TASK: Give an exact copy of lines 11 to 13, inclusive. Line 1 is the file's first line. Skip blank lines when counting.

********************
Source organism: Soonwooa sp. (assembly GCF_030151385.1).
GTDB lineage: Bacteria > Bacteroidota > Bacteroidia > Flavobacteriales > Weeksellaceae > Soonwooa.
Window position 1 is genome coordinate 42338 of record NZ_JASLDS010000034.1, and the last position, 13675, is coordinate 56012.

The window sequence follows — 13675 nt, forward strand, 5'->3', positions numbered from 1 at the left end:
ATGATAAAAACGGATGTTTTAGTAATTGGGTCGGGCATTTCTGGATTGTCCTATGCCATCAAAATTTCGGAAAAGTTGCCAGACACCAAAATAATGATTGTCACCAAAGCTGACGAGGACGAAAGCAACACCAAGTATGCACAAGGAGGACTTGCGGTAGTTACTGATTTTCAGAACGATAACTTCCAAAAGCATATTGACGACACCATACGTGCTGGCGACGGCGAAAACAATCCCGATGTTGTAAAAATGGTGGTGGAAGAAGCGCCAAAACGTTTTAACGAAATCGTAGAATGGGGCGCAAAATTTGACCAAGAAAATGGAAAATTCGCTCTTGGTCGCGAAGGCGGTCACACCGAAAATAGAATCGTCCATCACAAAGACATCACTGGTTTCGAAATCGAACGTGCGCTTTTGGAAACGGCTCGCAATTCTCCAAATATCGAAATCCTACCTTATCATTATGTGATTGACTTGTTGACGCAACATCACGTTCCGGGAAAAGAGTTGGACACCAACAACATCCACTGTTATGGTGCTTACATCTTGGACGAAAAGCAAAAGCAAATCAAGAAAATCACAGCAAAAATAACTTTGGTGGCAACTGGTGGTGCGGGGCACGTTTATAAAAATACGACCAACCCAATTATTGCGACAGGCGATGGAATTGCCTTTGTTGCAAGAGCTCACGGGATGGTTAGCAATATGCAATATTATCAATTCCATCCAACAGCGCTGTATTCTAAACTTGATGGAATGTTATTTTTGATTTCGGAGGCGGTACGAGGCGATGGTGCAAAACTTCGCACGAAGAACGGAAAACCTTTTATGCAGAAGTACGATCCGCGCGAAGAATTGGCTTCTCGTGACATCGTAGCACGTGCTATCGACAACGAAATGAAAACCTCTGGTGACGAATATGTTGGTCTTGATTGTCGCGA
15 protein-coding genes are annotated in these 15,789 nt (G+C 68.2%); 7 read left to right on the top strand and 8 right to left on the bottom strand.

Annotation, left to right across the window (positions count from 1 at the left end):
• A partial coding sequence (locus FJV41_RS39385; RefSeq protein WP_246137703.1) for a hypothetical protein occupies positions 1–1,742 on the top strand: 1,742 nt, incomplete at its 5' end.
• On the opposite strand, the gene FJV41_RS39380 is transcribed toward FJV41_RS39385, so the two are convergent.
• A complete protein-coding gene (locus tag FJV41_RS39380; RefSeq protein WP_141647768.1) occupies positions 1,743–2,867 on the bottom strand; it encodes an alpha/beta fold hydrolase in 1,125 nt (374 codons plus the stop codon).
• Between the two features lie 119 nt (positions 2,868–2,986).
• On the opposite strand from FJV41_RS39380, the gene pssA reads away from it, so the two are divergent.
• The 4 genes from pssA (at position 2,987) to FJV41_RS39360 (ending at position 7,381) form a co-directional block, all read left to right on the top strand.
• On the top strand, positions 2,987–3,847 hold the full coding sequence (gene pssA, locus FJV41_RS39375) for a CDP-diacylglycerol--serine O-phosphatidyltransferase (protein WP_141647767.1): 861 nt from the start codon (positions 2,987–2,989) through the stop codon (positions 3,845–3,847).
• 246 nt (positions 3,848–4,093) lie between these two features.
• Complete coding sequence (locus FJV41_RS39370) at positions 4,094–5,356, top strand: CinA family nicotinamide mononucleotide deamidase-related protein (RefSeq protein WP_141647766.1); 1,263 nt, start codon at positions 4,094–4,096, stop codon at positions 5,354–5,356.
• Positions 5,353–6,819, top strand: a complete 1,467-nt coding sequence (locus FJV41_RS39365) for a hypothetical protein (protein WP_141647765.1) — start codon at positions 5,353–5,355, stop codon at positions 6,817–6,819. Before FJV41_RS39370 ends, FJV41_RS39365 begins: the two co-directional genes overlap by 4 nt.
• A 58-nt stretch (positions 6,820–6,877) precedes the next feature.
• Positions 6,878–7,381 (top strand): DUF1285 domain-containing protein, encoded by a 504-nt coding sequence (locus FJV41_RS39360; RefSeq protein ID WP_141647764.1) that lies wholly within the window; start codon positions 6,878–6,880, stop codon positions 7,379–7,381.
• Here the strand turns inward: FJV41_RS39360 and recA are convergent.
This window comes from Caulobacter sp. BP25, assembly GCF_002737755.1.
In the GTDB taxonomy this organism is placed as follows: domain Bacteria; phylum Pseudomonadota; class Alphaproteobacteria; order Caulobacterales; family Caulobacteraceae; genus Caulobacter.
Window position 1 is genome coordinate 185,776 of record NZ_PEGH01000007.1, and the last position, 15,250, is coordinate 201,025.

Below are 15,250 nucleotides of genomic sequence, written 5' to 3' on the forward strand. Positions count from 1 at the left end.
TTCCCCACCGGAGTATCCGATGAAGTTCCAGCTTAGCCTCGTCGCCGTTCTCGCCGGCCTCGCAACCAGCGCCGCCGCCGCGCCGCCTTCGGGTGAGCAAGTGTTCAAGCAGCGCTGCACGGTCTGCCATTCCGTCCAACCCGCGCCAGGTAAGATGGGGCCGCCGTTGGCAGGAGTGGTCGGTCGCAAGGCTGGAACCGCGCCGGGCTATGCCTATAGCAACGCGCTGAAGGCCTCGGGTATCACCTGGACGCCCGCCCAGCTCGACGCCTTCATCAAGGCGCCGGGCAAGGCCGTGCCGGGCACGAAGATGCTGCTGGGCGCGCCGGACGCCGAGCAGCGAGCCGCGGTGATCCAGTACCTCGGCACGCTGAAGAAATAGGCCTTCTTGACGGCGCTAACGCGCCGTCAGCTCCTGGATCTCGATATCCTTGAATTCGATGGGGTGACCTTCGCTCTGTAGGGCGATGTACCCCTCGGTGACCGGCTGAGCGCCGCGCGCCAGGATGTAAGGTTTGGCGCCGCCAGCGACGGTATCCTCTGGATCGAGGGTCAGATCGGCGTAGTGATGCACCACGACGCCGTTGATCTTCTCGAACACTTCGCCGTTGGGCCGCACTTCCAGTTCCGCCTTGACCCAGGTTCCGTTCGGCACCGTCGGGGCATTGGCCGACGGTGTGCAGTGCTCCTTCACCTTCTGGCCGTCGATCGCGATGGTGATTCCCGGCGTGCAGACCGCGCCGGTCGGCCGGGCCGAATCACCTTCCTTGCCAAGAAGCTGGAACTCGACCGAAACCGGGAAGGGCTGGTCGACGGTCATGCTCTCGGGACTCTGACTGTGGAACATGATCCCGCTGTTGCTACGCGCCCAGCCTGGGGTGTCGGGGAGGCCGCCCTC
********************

• Between the two features lie 119 nt (positions 2,868–2,986).
• On the opposite strand from FJV41_RS39380, the gene pssA reads away from it, so the two are divergent.
• The 4 genes from pssA (at position 2,987) to FJV41_RS39360 (ending at position 7,381) form a co-directional block, all read left to right on the top strand.